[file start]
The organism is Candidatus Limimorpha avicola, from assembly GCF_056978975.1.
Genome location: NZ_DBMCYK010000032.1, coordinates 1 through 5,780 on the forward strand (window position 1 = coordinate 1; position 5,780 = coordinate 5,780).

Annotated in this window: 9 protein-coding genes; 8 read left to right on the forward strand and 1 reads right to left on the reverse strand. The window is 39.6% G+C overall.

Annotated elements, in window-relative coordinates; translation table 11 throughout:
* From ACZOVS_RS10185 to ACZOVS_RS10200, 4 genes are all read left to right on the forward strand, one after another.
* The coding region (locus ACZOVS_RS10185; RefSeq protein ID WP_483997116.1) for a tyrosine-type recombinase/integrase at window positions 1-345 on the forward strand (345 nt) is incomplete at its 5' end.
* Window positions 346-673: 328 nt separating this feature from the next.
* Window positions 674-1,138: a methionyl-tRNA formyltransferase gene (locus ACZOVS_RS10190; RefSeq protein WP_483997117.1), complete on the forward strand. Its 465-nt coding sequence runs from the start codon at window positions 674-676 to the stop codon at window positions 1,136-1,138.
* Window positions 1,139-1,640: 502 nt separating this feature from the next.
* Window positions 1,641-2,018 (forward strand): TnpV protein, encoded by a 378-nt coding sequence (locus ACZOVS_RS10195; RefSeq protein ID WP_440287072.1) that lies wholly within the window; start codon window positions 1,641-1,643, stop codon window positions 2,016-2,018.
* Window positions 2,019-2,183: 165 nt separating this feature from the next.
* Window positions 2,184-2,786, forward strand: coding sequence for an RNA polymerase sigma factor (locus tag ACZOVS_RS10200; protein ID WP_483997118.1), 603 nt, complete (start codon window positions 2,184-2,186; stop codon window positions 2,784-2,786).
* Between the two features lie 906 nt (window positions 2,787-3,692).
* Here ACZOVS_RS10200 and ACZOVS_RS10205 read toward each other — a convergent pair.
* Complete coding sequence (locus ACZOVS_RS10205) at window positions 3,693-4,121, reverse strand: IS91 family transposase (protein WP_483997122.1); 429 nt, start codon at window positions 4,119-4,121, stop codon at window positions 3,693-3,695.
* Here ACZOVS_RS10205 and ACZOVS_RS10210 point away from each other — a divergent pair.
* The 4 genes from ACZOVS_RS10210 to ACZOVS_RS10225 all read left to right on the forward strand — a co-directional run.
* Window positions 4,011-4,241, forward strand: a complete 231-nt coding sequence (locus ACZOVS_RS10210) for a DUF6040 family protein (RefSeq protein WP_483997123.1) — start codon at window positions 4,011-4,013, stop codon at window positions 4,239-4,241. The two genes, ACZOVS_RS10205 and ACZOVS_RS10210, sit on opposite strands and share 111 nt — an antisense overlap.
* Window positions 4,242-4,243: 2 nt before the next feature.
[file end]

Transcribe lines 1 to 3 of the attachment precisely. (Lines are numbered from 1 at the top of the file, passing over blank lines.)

The organism is Candidatus Limimorpha avicola, from assembly GCF_056978975.1.
Genome location: NZ_DBMCYK010000032.1, coordinates 1 through 5,780 on the forward strand (window position 1 = coordinate 1; position 5,780 = coordinate 5,780).

Annotated in this window: 9 protein-coding genes; 8 read left to right on the forward strand and 1 reads right to left on the reverse strand. The window is 39.6% G+C overall.